• Berati

            The point is and has been all along that the gospels are not eye witness accounts.They're hearsay and we don't even know who it was reporting this hearsay. This is not an opinion, it's a fact.
            Not only is this not reasonably favorable evidence, it is not even normally acceptable evidence for any claims let alone claims of extraordinary supernatural activity.

          • Mary J. Nelson

            You are still making vague pleas to anonymous authority.

          • Berati

            A meaningless statement from someone who insists everyone obey an unprovable ultimate authority or face eternal torture.

          • Mary J. Nelson

            ...and the argument degenerates into snarkiness...

          • Berati

            uhh... Read the post just before mine to find the start.
            And BTW, what I wrote is the christian ethos. Its not an insult if its true.

          • Mary J. Nelson

            I would disagree (as a former protestant and current catholic) that your comment summarizes the "Christian ethos", It seems the distortion of it. And my prior post was just pointing out a logical fallacy, which you may take as snarkiness if you wish.

    • Roman

      I think you're missing something here....the authors of the New Testament claimed either to be eye witnesses (i.e., Matthew, John, James, Jude, Paul) or to have been closely associated with the eye witnesses (Mark, Luke). That is first hand evidence. The fact that the letters we have were written by them 15 to 40 years after Christ's death doesn't change that. We have good reason to believe that there were earlier written documents that have never been found. But bear also in mind that society back then was mostly illiterate and people relied heavily on verbal communication and memorization, so we wouldn't expect there to be much in the way of written communication.

      • M. Solange O’Brien

        That seems contradictory: we have good reasons to believe there were earlier manuscripts, but there's good reason that there are no manuscripts?

      • Berati

        You're wrong on the facts. Mathew, John, James etc... were not the writers of the earliest texts. Those texts are only said to be attributed to them. In other words someone said that that's what Mathew, John etc... said. No evidence even of this exists because no one knows who wrote the texts that were supposed to be attributed to those people.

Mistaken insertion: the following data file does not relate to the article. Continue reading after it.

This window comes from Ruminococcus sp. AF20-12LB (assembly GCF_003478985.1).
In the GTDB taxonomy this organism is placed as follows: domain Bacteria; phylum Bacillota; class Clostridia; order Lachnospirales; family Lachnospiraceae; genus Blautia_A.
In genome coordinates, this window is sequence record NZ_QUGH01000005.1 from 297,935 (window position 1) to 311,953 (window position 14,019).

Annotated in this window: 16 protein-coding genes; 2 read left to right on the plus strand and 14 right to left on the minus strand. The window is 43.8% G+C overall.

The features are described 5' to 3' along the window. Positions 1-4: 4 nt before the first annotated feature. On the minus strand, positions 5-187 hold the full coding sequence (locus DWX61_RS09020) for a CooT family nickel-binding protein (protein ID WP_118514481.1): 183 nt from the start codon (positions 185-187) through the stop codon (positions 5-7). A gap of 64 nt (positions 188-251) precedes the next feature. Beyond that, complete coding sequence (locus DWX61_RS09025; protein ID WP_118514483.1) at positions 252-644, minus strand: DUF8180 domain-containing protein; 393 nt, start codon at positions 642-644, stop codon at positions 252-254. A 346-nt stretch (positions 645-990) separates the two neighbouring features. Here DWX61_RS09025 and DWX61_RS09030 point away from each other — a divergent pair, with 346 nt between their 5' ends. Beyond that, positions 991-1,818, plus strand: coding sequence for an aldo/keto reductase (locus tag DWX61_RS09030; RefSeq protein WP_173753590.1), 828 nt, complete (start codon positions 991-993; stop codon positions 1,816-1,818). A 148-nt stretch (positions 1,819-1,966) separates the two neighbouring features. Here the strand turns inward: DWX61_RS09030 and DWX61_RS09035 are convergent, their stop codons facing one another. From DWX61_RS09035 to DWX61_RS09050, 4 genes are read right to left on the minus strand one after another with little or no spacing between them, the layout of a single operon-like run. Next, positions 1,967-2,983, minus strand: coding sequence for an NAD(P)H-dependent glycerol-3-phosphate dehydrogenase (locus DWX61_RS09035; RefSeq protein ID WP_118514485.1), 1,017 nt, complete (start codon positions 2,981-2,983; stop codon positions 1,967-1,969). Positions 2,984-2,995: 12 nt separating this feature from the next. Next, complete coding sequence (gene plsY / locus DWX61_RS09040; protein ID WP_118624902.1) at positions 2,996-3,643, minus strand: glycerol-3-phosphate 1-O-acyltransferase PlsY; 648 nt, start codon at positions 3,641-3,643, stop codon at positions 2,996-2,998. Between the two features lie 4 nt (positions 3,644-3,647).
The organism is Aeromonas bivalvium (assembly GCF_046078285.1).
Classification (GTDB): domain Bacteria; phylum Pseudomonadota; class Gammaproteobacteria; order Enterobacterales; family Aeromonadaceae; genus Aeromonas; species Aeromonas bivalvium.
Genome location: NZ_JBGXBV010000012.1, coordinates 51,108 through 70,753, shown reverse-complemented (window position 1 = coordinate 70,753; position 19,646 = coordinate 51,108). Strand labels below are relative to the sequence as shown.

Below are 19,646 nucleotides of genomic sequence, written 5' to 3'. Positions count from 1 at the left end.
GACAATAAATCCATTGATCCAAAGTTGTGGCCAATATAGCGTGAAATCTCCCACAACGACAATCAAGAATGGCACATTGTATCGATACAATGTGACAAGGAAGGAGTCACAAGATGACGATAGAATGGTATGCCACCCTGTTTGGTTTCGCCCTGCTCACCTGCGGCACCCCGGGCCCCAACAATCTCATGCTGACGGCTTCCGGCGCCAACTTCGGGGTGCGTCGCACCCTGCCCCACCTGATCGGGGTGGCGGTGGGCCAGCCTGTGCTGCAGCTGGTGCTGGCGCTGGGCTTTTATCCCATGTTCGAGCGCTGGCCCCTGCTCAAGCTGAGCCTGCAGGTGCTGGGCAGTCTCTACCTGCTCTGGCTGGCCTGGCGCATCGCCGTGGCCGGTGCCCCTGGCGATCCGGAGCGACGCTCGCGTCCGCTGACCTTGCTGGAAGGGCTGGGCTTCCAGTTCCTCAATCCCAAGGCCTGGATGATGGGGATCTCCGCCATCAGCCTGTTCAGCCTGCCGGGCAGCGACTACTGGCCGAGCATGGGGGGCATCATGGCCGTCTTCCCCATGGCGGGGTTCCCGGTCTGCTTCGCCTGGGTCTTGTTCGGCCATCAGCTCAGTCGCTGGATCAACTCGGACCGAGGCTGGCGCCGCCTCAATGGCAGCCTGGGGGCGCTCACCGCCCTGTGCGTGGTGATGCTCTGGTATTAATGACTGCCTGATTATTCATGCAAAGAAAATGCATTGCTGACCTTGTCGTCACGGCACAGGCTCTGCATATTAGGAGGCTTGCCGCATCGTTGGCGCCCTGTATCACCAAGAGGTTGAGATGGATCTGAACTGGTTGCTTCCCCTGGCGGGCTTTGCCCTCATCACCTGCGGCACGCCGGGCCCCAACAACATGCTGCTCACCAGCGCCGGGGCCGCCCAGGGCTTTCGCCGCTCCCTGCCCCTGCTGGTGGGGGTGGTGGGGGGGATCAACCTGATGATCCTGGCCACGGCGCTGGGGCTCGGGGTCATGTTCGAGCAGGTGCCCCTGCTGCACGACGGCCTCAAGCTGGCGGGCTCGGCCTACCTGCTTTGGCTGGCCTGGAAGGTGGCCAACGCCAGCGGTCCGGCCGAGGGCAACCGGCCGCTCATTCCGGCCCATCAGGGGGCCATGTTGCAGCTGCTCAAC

You're also mistaken on the dates. The earliest texts date to 70 years after said events at best. That's like accepting what an unknown person today writes about what some else is supposed to have said happened in 1944... as eye witness testimony. That is just not acceptable.

        • Joseph Heschmeyer

          Berati,

          The claim that the earliest New Testament texts date to 70 years after said events at best is long discredited. In my left hand is a copy of Redating the New Testament, in which even John A.T. Robinson (one of the leading liberal scholars of the mid-twentieth century) concedes that the late dating arguments are specious and superficial.

          Improved archaeology has more or less destroyed the late dating argument. The Rylands Library Papyrus P52 dates to c. 125 A.D. It's a copy of part of the Gospel of John found in Egypt... which means that copies of the Gospel of John (one of the last Books written) had already made it to Egypt by that time. Plus, other first century texts, like 1 Clement and the DIdache, make allusions to the New Testament.

          As for authorship, the early witnesses are unanimous that Matthew, Mark, Luke, and John wrote their respective Gospels. There's no dissent on this score.

          I.X.,

          Joe

          • M. Solange O’Brien

            The consensus of Biblical scholars remains that the Gospels are at least 30-60 years older than the events they purport to depict (Mark being the earliest and John being the latest). They were written in Greek, and again the current best scholarship (check the New Jerusalem or the Oxford Annotated Bible (the only two my dad has on shipboard) for further details. And there is tremendous dissent on who actually wrote them; but the consensus is that they are NOT written by those whose names were attached to them - in the second century, I believe.

          • Berati

            Mr. Robinson wrote his book in 1976 and it never gained any traction in the historical community. Is this your idea of "long discredited"?